Spectral decomposition can be a good indicator of thin bed thickness (Partyka et al. 1999), but its quantitative ability is mostly useful for modelling purposes, i.e. give accurate results for a simple wedge model (Kwietniak 2016). Nevertheless, the selective attenuation caused by gas-saturated zones sometimes exhibits higher spectral amplitudes for lower frequencies. At the same time, frequency analysis is a reliable tool for an indication of tuning effect that limits AVO analysis. With the application of spectral decomposition, we can distinguish between the frequency characteristics of the seismic anomalies that give the same bright-spot signature on the post-stacked seismic data. Anomalies that exhibit higher amplitudes for lower frequencies are classified as gas-bearing zones. Those anomalies that are associated with higher frequencies are interpreted as consisting of more finely layered heterolithic sequences. For this reason, the later are treated with lower reliability when it comes to AVO analysis. Anomalies that lie above the Mrowla-Bratkowice high are identified as caused by tuning effect and hence should be excluded from reservoir reasoning. The application of frequency analyses enabled us to differentiate anomalies in terms of thickness relation of layers that lie within them.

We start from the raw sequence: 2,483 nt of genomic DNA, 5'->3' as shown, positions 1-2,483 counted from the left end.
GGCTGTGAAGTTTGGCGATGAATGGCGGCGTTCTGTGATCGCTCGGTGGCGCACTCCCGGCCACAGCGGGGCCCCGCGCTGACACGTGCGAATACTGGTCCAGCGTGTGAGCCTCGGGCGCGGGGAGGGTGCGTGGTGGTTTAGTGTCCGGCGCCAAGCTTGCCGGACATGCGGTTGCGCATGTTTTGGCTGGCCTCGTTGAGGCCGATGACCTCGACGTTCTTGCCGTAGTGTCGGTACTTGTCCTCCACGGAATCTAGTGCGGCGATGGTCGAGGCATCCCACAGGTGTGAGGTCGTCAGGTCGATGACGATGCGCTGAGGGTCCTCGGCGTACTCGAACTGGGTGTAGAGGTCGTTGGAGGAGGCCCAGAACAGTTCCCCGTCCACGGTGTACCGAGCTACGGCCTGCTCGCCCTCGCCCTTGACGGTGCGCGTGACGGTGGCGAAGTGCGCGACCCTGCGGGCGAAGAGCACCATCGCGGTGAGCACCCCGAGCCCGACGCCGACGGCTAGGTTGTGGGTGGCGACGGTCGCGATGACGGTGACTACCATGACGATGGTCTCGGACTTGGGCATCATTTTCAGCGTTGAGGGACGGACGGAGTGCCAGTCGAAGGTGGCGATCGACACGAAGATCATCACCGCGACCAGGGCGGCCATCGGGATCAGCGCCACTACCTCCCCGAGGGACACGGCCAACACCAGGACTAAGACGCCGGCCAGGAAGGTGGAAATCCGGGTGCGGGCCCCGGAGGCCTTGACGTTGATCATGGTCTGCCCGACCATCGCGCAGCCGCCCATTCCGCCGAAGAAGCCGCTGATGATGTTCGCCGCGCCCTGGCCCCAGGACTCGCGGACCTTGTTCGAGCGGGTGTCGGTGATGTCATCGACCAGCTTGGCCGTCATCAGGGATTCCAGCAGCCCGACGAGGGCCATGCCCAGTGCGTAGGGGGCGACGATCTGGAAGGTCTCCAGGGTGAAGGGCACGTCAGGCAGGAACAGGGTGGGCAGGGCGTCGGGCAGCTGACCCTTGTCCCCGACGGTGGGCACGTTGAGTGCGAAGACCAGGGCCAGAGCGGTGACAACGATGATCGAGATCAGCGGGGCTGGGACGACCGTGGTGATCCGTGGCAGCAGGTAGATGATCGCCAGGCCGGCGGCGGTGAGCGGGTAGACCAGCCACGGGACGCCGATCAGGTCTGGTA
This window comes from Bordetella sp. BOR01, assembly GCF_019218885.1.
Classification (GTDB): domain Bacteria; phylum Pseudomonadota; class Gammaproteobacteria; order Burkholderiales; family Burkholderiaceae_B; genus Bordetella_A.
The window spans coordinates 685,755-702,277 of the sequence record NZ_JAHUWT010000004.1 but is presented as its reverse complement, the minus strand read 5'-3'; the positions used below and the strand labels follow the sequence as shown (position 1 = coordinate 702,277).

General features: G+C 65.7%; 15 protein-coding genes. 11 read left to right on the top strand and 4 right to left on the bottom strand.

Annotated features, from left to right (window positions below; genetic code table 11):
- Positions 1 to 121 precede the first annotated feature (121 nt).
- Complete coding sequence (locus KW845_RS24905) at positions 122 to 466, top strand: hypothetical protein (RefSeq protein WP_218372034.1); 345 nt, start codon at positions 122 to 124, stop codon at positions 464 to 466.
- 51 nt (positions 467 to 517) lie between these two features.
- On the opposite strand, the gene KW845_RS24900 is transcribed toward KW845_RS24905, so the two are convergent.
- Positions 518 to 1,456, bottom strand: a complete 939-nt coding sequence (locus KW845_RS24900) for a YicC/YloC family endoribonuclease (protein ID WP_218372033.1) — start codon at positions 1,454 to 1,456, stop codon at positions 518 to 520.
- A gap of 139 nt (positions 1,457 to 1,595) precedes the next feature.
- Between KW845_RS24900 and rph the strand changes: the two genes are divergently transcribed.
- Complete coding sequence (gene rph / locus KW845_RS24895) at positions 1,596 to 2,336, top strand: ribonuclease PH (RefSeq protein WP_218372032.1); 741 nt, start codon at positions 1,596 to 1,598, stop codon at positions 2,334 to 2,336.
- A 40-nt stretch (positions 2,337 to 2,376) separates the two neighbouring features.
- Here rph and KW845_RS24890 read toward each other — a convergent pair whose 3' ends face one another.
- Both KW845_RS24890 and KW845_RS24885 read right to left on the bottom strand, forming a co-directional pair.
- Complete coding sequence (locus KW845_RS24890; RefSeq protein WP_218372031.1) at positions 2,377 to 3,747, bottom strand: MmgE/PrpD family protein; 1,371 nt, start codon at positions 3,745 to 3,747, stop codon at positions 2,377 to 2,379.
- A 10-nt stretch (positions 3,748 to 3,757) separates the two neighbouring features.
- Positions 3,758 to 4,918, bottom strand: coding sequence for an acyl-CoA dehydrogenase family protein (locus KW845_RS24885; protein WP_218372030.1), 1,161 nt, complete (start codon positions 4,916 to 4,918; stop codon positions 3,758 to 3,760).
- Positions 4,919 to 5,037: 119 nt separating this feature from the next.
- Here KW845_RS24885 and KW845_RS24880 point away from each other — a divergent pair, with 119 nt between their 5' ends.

The performed analysis included two structural highs of the Miocene sediments: Cierpisz and Mrowla-Bratkowice. Within the Cierpisz high, there is a multi-layered gas reservoir, Mrowla-Bratkowice high and anomalies that lie within this area are not classified as possible gas reservoirs even though the geological setting is similar to the Cierpisz high.
AVO analysis indicates possible gas-saturated zones that are verified by well logs and gas flow tests. They occur for both sandstones and mudstones as well as for the heterolithic sequence that complicates indication of the source and reservoir rock.